Pubdate: Tue, 26 Feb 2013
Source: Abbotsford Times (CN BC)
Copyright: 2013 The Abbotsford Times
Author: Rochelle Baker


Found dead in a roadside ditch, family says Shaminder Brar never got 
the medical help she needed

Friends and family of the young woman recently killed in an apparent 
hit-and-run feel she was as much a casualty of the health care system 
as she was victim of any car accident.

Abbotsford's Shaminder Brar, 34, was found by a passing motorist 
sprawled in a ditch along Riverside Road the morning of Feb. 18.

Police believe she may have been struck anytime from when she was 
last sighted on Saturday, Feb. 16 at 8 p.m. and early-morning on the 
day she was discovered.

However, Shamind-er had been reported missing to police by friends 
and outreach workers in downtown Abbotsford as early as Feb. 12.

Shaminder, who struggled with mental health and addiction issues and 
lived on and off the streets for years, talked to the 
Abbotsford-Mission Times in April, 2008.

At that time, the young woman who frequented the Jubilee Park area 
described what life on the street was like.

"It's a place that is really lonely, a place that is painful. You 
don't really belong anywhere and you're not what people are looking 
for," she said.

Shaminder, who tried leaving drugs behind in the past, was not 
hopeful her life would get better.

"I don't think I could turn my life around if I got off the drugs," she said.

"What I'm trying to get away from is some place I don't want to be in."

Michele Giordano, coordinator of the Warm Zone that serves 
street-entrenched women, said Shaminder was "family" and will be 
sadly missed by staff and the other women at the facility.

Her death is an illustration of how women dealing with concurrent 
mental health and drug problems fall through the gaps in the health 
care system.

"My first reaction to hearing of Sham's death was one of overwhelming 
sadness but also of rage," said Giordano.

"She was a classic example of someone falling through the cracks in 
the health system. If she had only been receiving the proper support 
and care that she needed, rather than wandering the streets in the dark alone."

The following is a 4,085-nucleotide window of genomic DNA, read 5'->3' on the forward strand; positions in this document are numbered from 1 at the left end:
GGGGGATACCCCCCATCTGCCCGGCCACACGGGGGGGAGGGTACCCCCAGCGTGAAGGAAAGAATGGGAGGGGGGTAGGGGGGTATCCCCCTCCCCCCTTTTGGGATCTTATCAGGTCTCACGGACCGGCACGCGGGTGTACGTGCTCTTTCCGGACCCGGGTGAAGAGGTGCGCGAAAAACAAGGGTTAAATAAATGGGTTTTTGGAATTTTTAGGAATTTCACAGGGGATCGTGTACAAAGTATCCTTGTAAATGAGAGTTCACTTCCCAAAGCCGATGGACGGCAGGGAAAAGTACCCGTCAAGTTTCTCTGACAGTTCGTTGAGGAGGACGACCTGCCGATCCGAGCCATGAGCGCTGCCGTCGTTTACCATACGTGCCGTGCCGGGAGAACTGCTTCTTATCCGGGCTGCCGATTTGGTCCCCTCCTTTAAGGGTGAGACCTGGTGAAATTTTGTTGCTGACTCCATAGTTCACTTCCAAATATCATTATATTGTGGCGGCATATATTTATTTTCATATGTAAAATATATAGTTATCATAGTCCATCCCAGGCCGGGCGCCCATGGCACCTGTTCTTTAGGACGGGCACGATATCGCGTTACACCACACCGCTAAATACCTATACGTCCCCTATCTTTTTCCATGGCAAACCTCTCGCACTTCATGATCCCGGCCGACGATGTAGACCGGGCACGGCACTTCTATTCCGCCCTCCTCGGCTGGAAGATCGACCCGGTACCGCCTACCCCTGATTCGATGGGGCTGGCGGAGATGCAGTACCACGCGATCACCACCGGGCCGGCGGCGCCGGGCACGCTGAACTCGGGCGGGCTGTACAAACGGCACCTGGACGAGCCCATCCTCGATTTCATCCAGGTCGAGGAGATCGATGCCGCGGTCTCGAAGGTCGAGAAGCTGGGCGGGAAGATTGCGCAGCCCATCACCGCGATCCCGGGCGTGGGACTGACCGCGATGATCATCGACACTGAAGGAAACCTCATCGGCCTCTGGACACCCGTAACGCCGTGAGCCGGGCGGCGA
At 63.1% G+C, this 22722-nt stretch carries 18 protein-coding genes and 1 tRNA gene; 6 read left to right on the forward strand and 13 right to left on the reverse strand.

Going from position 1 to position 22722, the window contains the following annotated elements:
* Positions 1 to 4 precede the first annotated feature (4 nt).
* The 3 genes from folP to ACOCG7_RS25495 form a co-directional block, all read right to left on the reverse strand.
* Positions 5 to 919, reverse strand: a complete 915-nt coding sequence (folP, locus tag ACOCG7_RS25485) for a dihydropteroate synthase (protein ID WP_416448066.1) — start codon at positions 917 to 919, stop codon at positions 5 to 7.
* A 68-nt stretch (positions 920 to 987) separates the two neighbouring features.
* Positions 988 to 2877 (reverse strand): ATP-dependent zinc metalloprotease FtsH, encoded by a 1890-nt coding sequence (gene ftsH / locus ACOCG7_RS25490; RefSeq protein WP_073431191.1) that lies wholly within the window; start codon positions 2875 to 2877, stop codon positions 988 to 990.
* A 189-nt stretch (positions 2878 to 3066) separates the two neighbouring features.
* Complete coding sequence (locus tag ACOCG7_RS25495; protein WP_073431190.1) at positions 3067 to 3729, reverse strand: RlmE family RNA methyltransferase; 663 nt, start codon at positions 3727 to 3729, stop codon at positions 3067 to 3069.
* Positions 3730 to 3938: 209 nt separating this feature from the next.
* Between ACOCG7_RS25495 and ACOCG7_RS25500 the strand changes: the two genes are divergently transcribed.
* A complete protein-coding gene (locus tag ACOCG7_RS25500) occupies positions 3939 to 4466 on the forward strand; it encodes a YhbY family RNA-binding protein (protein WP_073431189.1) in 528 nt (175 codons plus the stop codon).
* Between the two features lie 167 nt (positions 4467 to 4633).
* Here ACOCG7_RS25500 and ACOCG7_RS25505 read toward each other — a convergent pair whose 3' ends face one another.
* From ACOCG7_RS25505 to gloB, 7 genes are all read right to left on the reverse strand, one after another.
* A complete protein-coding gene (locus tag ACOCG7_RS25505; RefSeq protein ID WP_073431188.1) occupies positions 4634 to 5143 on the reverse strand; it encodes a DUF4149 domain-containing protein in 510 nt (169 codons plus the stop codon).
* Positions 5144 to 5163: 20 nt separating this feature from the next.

In general, women facing a duel diagnosis don't get the help they 
need in psychiatric wards because of their substance abuse issues, 
but neither will treatment programs intake women until their mental 
health issues have been stabilized, said Giordano.

"It's always a struggle to get women struggling with multiple 
barriers the support they need," she said.

Shaminder's younger brother, Gur-vinder, posted a Facebook message to 
friends this week saying the health care system had failed his sister 
and devastated her family.

He documented Shaminder's transformation from a bright high school 
student to a promising a college student with a job and savings, 
whose life then began to unravel as her addiction and mental health 
issues progressed.

It was difficult for his parents to keep Shaminder, who was first 
diagnosed with bipolar disorder and later with schizophrenia, on her 
medication and stop her from mixing them with street drugs and alcohol.

In the days following the Sept. 11, 2001 attacks on the world trade 
centre in New York, Shaminder talked of hearing voices in her head 
that told her to kill her family to prevent them from being tortured 
to death by terrorists.

"My father and mother pleaded with the doctors to put her in a 
rehabilitation center where medication will be monitored and alcohol 
and banned substances will not be present and she could get the 
proper treatment," wrote Gurvinder .

But after stabilizing a couple weeks

at the psych ward and no longer deemed a threat to the public or 
herself, Shaminder was sent home. As in the past, Shaminder would be 
fine for a while, but the cycle would begin again and she'd start to 
self medicate with a mix of medication and street drugs. Shaminder's 
older brother, Barinder, said the family kept being told that 
Shaminder had to voluntarily commit to drug treatment programs.

"We kept on hearing she's an adult and we couldn't help her because 
she had to admit herself to treatment, but how can somebody with 
those mental health issues make that decision?" Barinder told the Times Monday.

Shaminder's family continued to reach out to her while she was on the 
streets and tried getting her into treatment, but doctors resorted to 
telling her family the most effective thing they could do was let 
Shaminder "hit rock bottom".

The family even reached out to their MLA Mike de Jong, health 
minister at the time, to no avail for a meeting about what health 
care changes might be made to help Shaminder and others like her, 
said Barinder. Mandatory drug rehabilitation has been used in Europe 
with some success, he noted.

"We are really disheartened. . . we wanted to see a policy change," 
Barinder said.

"We understand reservations around forcing people into mandatory 
treatment, but some discussion to find a solution has to take place 
so people having these problems can get treatment."

- - The Warm Zone is planning a memorial event for Shaminder Brar on Friday.
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MAP posted-by: Jay Bergstrom